The Java Class Libraries book mentioned above is extremely useful. It is similar to the API Specification but it contains detailed explanations on how to use each method of each class. I often develop exam questions just by reading through the explanations and then I write questions to demonstrate the capabilities and limitations of the classes and methods.
You may have noticed that my signature does not include "SCJP". That's because I have been developing my exam by publishing the test programs that I write to verify what I have learned in preparation for taking the real exam myself. Before I started working on my exam, I had already completed one exam study guide. After taking some of the practice exams available on the web, I realized that I was still weak in some areas. To gain further experience in those areas, I started writing test programs to verify my understanding of the material. At that time, I was also studying XML, XSLT, and JDOM and I wanted to do something interesting with those technologies. I thought that it might be fun to put my test programs into an XML document and then use JDOM to organize them into a variety of exam sets and then use XSLT to transform them into HTML so that I could publish them on the web. In other words, I have developed my exam to enhance my own understanding of Java and a variety of XML technologies.
That last paragraph was a little bit of a rabbit trail but I'll try to get back on topic here. To cover a topic such as control flow or operators the Java Language Specification is about the only reference necessary. To cover threads, more is needed beyond the Java Language Specification. The beta exam for threads that I recently uploaded is not yet complete. (I should really call it an alpha version.) Most of the questions are based on information that is available in The Java Class Libraries book mentioned above. You have probably noticed that the questions are very basic. For example, many simply ask which class declares a particular method, which methods are static, which throw a checked exception, etc. These are all details that are critical to passing the exam, but they are not questions that will generate a lot of controversy. That's probably why I have not yet received much feedback on the exam even though it has had more than forty hits.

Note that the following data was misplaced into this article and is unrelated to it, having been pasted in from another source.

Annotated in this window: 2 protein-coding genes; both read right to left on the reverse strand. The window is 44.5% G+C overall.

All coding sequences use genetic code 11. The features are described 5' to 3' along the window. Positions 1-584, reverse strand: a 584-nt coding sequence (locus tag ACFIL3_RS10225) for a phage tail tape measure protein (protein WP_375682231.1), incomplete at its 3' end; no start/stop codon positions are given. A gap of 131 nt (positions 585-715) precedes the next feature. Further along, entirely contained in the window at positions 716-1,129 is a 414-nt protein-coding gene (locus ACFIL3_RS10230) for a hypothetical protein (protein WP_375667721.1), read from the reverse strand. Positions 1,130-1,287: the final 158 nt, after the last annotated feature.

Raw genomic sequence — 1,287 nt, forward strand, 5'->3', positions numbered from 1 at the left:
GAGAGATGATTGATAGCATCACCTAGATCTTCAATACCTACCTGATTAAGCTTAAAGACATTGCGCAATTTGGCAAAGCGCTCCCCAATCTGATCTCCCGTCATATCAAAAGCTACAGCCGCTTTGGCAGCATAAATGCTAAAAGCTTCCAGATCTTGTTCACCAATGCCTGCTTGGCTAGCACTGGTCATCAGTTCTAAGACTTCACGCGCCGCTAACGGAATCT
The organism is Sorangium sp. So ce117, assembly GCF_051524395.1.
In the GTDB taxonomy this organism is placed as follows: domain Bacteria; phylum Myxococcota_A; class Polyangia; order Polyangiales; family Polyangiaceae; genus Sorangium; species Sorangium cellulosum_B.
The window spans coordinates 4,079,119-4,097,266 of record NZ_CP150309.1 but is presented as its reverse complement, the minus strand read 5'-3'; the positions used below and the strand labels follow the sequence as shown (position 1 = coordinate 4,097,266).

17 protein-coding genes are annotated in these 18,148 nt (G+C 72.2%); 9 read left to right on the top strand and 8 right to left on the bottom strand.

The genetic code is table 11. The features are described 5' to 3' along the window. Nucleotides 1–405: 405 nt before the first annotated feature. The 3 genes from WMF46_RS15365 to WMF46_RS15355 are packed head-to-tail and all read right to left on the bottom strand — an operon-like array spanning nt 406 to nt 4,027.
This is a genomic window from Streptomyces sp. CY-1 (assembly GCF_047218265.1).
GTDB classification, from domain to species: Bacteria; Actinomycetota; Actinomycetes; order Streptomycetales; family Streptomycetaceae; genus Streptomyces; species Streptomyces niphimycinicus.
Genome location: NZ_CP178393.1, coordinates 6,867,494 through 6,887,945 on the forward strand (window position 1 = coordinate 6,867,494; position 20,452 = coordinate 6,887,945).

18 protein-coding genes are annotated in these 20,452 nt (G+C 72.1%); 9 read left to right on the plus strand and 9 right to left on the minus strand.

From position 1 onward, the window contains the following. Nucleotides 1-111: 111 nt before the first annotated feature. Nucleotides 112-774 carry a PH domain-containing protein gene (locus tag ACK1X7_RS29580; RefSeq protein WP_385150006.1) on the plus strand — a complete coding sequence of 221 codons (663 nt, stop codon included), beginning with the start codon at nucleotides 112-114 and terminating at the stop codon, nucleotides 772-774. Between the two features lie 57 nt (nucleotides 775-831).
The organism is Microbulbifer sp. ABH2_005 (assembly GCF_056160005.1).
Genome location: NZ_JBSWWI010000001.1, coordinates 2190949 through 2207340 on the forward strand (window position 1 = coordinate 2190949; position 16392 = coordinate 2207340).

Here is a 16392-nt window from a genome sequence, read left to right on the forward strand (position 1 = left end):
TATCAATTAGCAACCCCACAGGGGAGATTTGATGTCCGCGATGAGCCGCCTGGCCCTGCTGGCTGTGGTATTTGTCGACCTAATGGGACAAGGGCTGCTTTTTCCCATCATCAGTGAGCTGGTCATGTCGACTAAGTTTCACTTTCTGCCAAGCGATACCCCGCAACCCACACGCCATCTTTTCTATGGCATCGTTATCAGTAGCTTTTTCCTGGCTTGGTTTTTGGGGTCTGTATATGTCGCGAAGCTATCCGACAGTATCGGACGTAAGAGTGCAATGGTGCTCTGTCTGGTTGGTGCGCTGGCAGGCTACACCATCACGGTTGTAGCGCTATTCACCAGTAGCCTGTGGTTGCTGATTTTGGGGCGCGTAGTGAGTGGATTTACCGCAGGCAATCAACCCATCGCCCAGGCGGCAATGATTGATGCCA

Today, my thread exam has 31 questions, but many more are needed to cover the material. I hope that you will find the exam useful when it is complete.
Anyone interesting in trying the beta version of my thread exam can find it at the following.
http://www.danchisholm.net/beta/threads.html
 
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Dan, referring to the question above, the API says that Thread.yield() is public static void. There is no mention of it being native, and I wouldn't expect a question requiring knowledge of that fact to turn up in the exam.
-Barry
 
Dan Chisholm
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Originally posted by Barry Gaunt:
Dan, referring to the question above, the API says that Thread.yield() is public static void. There is no mention of it being native, and I wouldn't expect a question requiring knowledge of that fact to turn up in the exam.
-Barry


Barry,
Thank you for the feedback. I agree that the question was not very good so I just replaced it with a new one.
I was looking at the source code for the Thread class when I added that "native" question to previous version of the thread exam so I have no doubt that it really is native.

However, your statement is also correct. The API Specification only states that it is public, static, void. Is it possible that the decision to implement a method using native code is considered an implementation issue and is therefore beyond the scope of the specification?
I agree that the "native" question is not a good one so I just replaced it with a new one that asks if the method is static.
I just added five more questions to the end of the threads exam at the following URL.
http://www.danchisholm.net/beta/threads.html
The new questions are all related to the use of the Thread.interrupt and Thread.interrupted methods. The new questions are numbered 32 through 36.
Thanks again for the feedback Barry.